Friday, July 27, 2012

Chapters 51-53, French Foreign Legion

(Haven't read the first chapters?  Start here.)
(Haven't read chapters 6 and 7?  Find them here.)
(Haven't read chapter 8? Find it here.)
(Haven't read chapter 9?  Find it here.)
(Haven't read chapters 10 and 11? Find them here.)
(Haven't read chapters 12 through 14? Find them here.)
(Haven't read chapters 15 through 16? Find them here.)
(Haven't read chapters 17 through 19? Find them here.)
(Haven't read chapters 20 and 21? Find them here.)
(Haven't read chapters 22 and 23? Find them here.)
(Haven't read chapters 24 through 26? Find them here.)
(Haven't read chapters 28 and 29? Find them here.)
(Haven't read chapters 30 and 31? Find them here.)
(Haven't read chapters 32 and 33? Find them here.)
(Haven't read chapters 34 through 36? Find them here.)
(Haven't read chapters 37 through 40? Find them here.)
(Haven't read chapters 41 through 44? Find them here.)
(Haven't read chapters 45 through 50? Find them here.)


            I went to work early the next day, resolved to get myself organized.  I needed busy work to keep my mind off of Nate, but I also needed to get organized.  Files and paperwork were piling up.  I started by picking up the files on and around my desk and putting them in my file drawer.  The last 10 files wouldn’t fit in the drawer.  How could this be?  My file drawer was deep and would hold about 100 files.  I counted my open files.  One hundred and fifteen.  Too many.  A year ago I had sixty.
            I looked up to find Bill seated in my client chair.  He was wearing a banana-yellow sweat suit, eating a Twinkie, and drinking a full-sugar Dr. Pepper.  “Election year?” he asked.
            “I bet it’s an election year.”
            “I think so.  Why?”
            “Prosecutors win elections by being tough on crime.  Legislators win elections by being tough on crime.  People don’t really know what ‘tough on crime’ means, but they like the sound of it.”
            “What does that have to do with me having 115 clients?”
            “Prosecutors don’t make deals in election years.”
            “Then I’ll have to go to trial on everything.  They’ll eventually back down.”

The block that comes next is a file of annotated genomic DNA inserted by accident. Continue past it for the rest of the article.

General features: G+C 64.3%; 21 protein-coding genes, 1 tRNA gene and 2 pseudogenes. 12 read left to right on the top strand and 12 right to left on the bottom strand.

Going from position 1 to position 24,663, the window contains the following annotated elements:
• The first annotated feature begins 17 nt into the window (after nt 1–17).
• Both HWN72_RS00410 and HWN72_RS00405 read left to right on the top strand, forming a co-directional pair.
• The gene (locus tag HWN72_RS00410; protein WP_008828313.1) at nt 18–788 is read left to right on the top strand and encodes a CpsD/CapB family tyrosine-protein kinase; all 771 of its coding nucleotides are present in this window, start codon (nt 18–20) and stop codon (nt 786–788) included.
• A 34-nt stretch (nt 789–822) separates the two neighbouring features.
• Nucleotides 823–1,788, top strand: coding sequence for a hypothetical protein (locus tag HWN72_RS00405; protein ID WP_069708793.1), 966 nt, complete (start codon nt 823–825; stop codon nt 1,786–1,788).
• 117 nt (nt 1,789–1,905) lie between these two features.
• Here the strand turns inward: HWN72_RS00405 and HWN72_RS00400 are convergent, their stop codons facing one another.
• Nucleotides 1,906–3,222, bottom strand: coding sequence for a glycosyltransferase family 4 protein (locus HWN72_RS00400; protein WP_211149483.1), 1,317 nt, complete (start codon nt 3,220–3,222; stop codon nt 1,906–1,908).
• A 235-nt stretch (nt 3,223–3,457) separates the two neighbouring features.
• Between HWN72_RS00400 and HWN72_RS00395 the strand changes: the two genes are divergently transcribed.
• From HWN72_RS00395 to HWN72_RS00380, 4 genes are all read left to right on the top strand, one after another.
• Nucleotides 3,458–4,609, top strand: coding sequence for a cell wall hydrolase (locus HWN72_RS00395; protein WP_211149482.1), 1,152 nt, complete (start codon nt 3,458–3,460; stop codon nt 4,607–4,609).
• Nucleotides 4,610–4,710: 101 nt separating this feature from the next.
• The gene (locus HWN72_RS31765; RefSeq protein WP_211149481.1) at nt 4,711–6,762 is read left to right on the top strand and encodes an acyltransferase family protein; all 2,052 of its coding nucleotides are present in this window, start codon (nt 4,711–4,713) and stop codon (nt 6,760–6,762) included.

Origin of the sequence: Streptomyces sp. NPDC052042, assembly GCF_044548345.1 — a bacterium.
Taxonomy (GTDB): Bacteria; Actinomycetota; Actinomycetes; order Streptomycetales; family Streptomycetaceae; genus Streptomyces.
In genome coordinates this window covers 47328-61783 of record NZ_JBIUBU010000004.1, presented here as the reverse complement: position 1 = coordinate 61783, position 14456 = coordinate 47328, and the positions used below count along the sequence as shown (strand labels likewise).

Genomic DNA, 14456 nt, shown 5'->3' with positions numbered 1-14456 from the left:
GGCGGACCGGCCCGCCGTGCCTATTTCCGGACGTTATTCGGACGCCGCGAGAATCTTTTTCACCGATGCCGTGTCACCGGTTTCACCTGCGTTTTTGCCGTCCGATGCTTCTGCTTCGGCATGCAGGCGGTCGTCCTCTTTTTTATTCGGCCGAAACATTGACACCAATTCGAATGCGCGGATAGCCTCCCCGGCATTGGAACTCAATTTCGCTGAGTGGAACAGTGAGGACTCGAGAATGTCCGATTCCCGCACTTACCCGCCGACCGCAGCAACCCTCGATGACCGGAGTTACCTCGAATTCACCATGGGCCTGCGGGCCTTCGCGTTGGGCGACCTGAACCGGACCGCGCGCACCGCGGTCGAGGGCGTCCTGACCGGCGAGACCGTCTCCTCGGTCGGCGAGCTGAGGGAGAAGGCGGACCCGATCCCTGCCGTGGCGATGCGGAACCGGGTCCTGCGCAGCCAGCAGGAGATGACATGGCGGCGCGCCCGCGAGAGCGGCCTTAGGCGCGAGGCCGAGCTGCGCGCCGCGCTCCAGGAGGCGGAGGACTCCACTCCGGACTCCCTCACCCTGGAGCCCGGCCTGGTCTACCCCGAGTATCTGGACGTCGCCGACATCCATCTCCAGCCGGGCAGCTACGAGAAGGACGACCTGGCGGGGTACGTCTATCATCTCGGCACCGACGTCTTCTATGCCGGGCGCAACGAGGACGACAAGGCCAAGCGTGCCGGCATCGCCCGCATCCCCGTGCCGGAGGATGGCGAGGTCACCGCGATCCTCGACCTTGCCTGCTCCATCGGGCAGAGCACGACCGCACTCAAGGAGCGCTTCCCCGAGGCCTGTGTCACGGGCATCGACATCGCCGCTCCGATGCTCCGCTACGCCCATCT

“That’s where the federal grants come in.”
            I looked at him impatiently.
            “The war on crime and the war on drugs have provided funding for additional police and prosecutors.  The bills that supply these extra resources for police and prosecutors are easy to pass, but they never have provisions for additional public defenders.  There is a lawyer in the prosecutor’s office whose only job is to apply for federal grants.  When I started at this office 20 years ago, there were an equal number of prosecutors and public defenders.  What’s the ratio now?”
            I looked at the phone list taped to my wall.  “In felonies?  They have 25 lawyers.  Let’s see.  We have 10.”
            “We had 10 felony lawyers 15 years ago.”
            “Why don’t we get more?”
            “Ed occasionally asked the county commissioners for additional staff, but they always turned him down.  Funding the public defenders office is the last thing the commissioners want to spend money on.  J. Gordon won’t even ask.”
            “What can we do?”
            “I don’t know, but it’s just going to get worse.”

            Bill was right.  Over the next year, the pace at work accelerated.  I had always had a lot of cases, but the number was growing.  It seemed that for every file I closed, two new ones appeared on my desk.
            According to José’s theory, the court system relied on plea bargains, because the system didn’t have enough time or courtrooms to provide a jury trial for every case.  According to this theory, if I insisted on a trial on every case, something would eventually break.  Thus, without the motivation of plea bargains to settle cases, I started going to trial on almost everything.  I would try a serious case that lasted a week or two, and then for a break I would try a drug possession case that lasted a couple of days.  Then I would use the rest of the week to get ready for the next serious case.  In the meantime, I tried to juggle the never-ending phone calls, meet with a few clients, and appear in court for arraignments and motions.  I was running a marathon that was interrupted by occasional sprints.  There was no stopping, ever.  Something was eventually going to break, but I was afraid it was going to be me.
            I became unable to listen to casual conversation.  A friend would come up to me and start telling a story.  I could listen to maybe two sentences before starting to think about one of my cases.  I would walk away while the person was still talking.  I hardly went to the bar anymore, but neither did José, Matthew, or Janice.  Instead, after work I would sneak up the back stairs to my apartment and drink a few whiskeys on my balcony.  I had become the Night of the Living Dead lawyer.  I was 29 years old.
            When I was in trial, though, I was on.  After my 50th jury trial, I started to feel comfortable in the courtroom.  By the 75th trial, it was second nature.  Talking to jurors came more naturally than talking to my friends.  I still suffered from pre-trial nausea, but once I was in trial, I was at home.